During the seven-month period in which a social worker was available, 609 patient-
interviews were held. More than three-quarters of the patients seen were thought to have
the capacity to gain some insight into the reasons why they have acquired a venereal
disease. The remainder were mainly patients who came within the repeater category,
whose promiscuous behaviour was a reflection of their casual way of life, which was
unlikely to be changed by anything that the Division could do. The experience of the
social worker at the Vancouver clinic has demonstrated the need for expanding the community services giving aid to people in the 15- to 30-year age-group. In British Columbia
single men between 20 and 34 years of age and single women between 15 and 24 years J  12 DEPARTMENT OF HEALTH AND WELFARE
constitute the greatest problem. To be helpful to these patients, such a community agency
would have to have evening hours, since most of the patients in this age-group are
working. In referring patients to existing agencies, the Division has at times experienced
difficulty because of a prejudice against the patient when the referral came from a venereal-
disease clinic. This prejudice, it is felt, is inappropriate and calls for continued interpretation to social workers and workers in allied agencies in the community. In every
instance it was very apparent that the community out-patient resources for psychiatric
referrals were far too limited.
With the increase in effectiveness of both the medical treatment and the epidemiological control over venereal disease, it has become increasingly apparent that the social
and psychological aspects of venereal disease are of primary importance in any control
programme. The real roots of venereal disease lie in the patient's lack of social or personal adjustment, and whatever can be done toward alleviating those conditions which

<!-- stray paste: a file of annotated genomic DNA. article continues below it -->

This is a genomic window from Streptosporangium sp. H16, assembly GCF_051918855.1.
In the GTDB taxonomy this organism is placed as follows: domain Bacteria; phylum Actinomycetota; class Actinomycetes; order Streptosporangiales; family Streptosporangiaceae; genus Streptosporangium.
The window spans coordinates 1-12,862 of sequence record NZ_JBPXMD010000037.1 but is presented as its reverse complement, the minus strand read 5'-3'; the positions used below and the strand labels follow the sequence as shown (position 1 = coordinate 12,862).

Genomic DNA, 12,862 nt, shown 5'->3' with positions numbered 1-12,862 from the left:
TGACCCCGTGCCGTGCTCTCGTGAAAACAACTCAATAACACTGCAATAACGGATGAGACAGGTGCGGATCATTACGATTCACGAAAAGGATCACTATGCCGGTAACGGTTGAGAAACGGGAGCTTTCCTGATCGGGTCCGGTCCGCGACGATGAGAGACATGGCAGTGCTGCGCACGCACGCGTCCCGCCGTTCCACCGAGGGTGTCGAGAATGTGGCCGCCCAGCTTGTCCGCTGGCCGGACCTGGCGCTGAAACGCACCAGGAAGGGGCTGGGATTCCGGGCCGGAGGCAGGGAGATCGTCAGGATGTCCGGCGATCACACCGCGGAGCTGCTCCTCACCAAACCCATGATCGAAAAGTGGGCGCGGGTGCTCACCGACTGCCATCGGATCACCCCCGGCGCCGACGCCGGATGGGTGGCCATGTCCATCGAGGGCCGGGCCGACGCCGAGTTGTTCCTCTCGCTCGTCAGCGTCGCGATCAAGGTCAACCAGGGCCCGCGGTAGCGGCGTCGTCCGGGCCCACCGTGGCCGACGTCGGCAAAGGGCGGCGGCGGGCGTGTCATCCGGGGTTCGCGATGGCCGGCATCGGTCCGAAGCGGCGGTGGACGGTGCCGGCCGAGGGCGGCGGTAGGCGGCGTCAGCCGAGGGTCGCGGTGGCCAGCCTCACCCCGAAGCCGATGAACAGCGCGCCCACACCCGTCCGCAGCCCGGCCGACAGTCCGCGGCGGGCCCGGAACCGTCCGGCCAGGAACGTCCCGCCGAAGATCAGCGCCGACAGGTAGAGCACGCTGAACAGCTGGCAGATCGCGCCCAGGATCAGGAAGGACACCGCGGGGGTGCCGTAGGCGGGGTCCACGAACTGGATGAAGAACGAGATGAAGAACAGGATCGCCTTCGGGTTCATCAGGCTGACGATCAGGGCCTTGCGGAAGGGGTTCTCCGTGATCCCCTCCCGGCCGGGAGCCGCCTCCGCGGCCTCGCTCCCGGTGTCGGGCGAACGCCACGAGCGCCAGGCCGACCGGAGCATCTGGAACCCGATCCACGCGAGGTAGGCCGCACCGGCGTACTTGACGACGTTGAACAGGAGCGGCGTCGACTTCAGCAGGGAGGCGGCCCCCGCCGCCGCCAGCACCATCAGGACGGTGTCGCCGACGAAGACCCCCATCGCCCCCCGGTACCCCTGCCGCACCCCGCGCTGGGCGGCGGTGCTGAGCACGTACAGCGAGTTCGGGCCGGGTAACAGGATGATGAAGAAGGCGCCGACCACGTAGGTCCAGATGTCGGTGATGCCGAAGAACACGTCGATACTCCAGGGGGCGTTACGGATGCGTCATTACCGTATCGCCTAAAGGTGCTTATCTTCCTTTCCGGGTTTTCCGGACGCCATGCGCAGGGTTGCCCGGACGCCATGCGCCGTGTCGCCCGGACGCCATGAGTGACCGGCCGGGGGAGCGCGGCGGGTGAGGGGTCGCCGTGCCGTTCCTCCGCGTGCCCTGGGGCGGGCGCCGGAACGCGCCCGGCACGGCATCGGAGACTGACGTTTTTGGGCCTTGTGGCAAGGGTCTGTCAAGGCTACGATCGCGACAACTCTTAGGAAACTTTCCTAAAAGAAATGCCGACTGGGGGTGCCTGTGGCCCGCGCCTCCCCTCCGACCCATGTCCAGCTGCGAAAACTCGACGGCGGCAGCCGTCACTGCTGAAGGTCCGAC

predispose the individual toward promiscuity will affect positively the total venereal-
disease control programme.
As in previous years, the clinic social worker took part in the Division's training
programme and lectured to undergraduate nurses, public health nurses, and social-work
students. In addition, he has now undertaken to spend some time with each new member
of the clerical staff of this Division explaining the purposes and implications of the total
venereal-disease control programme.
EDUCATION
Patient and public education about venereal diseases and their control is considered
an important part of the work of this Division. Responsibility in this field is shared
between the Divisions of Venereal Disease Control and Public Health Education and the
health units, who act as the local representatives of both Divisions throughout the Province. Professional education in the field of venereal disease has been the main activity
of this Division. A total of forty lectures were presented during this past year by members
of the staff to student-nurses in the six nursing schools of the Province, as well as instructions to psychiatric nursing students at Essondale and to selected groups of similar students
from the Vancouver Vocational School. A one-day symposium was presented to a senior
class of nursing students at the University of British Columbia in June, in which an
outline of the processes involved in an effective venereal-disease control programme were
presented. Nursing students from the Vancouver General Hospital are given an intensive
three-day course which takes them through all the sections of the Division. Three
students are received each week throughout the year. The programme now includes a
series of lectures on the medical aspects, epidemiology, social-work processes, and public
health nursing aspects of venereal disease. Clinical experience is provided by having the
nurse assist in treatment procedures and in contact-tracing.
A period of orientation is provided for new nurses coming on to the staff of the
Metropolitan Health Committee and for nurses joining the World Health Organization,
as well as for new Provincial public health personnel. Medical students from the University of British Columbia spent some time in the Division, as in former years.
As always, patient education played a prominent part in the Division's programme
through individual interviews and the supplying of pamphlets and booklets dealing with
venereal disease to the patients attending clinics.
These same pamphlets and booklets were also provided on request to individuals
and groups who were interested in the control of venereal disease. A quantity of the new
pamphlet entitled " Syphilis, the Invader " was purchased this year for distribution, and
a very excellent and up-to-date film of the same name is being purchased and will be used
as part of the lay educational programme. VENEREAL DISEASE CONTROL REPORT,  1955
J 13
A reorganization of the educational section of the Division took place in August of